LAS VEGAS - Give Sam Hinkie credit.

The former 76ers president of basketball operations and general manager is probably smiling somewhere. That's because he's far from surprised about the joy folks in Philadelphia are feeling about their hometown basketball team.

Hinkie predicted this. It was part of "The Process."

No one knows if the Sixers will win the NBA championship that he hoped to deliver several seasons down the road. If they do, it will likely come on the watch of Bryan Colangelo, the team's new president.

Colangelo is the one who has to make the major decisions now. His biggest at this time is whether to trade Nerlens Noel or Jahlil Okafor or both to balance a roster overloaded with post players.

It's hard to imagine that Colangelo will undergo the public scrutiny that Hinkie received for "The Process" if we learn five seasons from now that he traded away the wrong player.

Hinkie would tell you himself that the last three seasons were rough. He even lost 20 pounds because of stress this past season.

But Hinkie remained consistent in his belief that the negative vibe that surrounded his team would be temporary. He knew that the same folks who ripped his three-year tanking job would be elated if the team finally got the No. 1 pick.

Hinkie understood that he would get flak for acquiring an injured Joel Embiid and Dario Saric, who was locked into an overseas contract, in the 2014 draft. He also knew that folks would be excited once Embiid came close to being ready to play and Saric got out of his contract with Anadolu Efes of the Turkish Basketball Super League.

All three of those things happened this summer.

Embiid, who missed the last two seasons with foot surgeries, has been cleared to finally play five-on-five. He is expected to make his Sixers debut this fall.

The Sixers were awarded the first overall pick in the 2016 draft. Colangelo used it on point forward Ben Simmons, who has the tools to become something special. Then on Friday the franchise introduced Saric as a Sixer.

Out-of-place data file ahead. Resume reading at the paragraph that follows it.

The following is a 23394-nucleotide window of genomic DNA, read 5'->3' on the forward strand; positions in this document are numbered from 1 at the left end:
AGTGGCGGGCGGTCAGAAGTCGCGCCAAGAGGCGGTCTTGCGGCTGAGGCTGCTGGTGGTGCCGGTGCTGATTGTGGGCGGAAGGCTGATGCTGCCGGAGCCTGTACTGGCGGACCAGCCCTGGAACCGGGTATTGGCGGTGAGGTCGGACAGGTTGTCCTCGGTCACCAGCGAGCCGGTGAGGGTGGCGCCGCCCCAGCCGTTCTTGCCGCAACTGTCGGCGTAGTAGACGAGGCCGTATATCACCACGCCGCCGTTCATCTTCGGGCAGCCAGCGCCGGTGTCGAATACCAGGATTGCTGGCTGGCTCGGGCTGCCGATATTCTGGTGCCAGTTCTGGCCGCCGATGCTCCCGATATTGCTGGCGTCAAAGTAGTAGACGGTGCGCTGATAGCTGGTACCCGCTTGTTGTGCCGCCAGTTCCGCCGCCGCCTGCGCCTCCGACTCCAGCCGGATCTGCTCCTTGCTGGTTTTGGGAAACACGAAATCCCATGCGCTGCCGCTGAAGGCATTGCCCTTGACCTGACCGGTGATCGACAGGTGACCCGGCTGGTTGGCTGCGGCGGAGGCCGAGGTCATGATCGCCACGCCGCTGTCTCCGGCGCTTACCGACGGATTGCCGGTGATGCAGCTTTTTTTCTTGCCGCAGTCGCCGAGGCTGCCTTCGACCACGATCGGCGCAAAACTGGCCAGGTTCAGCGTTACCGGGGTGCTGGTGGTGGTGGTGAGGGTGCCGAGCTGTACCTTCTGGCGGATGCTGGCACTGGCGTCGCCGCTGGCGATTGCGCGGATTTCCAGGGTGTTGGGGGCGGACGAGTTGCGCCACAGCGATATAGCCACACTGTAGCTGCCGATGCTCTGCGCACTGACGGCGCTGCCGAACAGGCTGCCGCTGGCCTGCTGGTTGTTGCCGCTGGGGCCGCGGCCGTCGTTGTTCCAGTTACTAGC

Suddenly, the team that was once the laughingstock of the NBA is the talk of Philadelphia, just as Hinkie predicted.

"You have to give a lot of credit to Sam Hinkie for the recent developments that have happened," coach Brett Brown said.

"I will also say that Bryan Colangelo has done two things in my eyes. He's jumped into this in a very selfless way and giving credit where credit is due in relation to Sam."

Colangelo is also committed to not taking shortcuts to bring a winner to Philly. He wants sustained dominance, not just a quick fix.

That's part of the reason Brown enjoys working with Colangelo to shape what the Sixers now have.

"There can't be any denying the credit that Sam deserves along that path," Brown said.

Colangelo is continuing with the basic philosophy the Sixers started when Hinkie was hired in May 2013.

Once his targeted A-list free agents signed with other teams, he settled for signing players to short-term deals that wouldn't set the team back.

Now he must balance the roster and put the Sixers in a position where Philadelphia becomes a destination for the top free agents.

The next few seasons should be interesting.

We will pay attention to see how quickly Simmons develops and if he can become the type of dominant point presence that Brown envisions. We will see if Embiid can remain healthy and have a productive career. We will also observe Saric's transition to the NBA game.

Over the next couple of years, Colangelo will reshape the roster via trades, free agency, and draft picks.

Because he has a better relationship with agents and general managers, one could argue that he's better suited than Hinkie to lead the Sixers into their next phase.

But Hinkie deserves credit for providing a great foundation, even though it took three seasons of heartache to get here. He knew this time would come.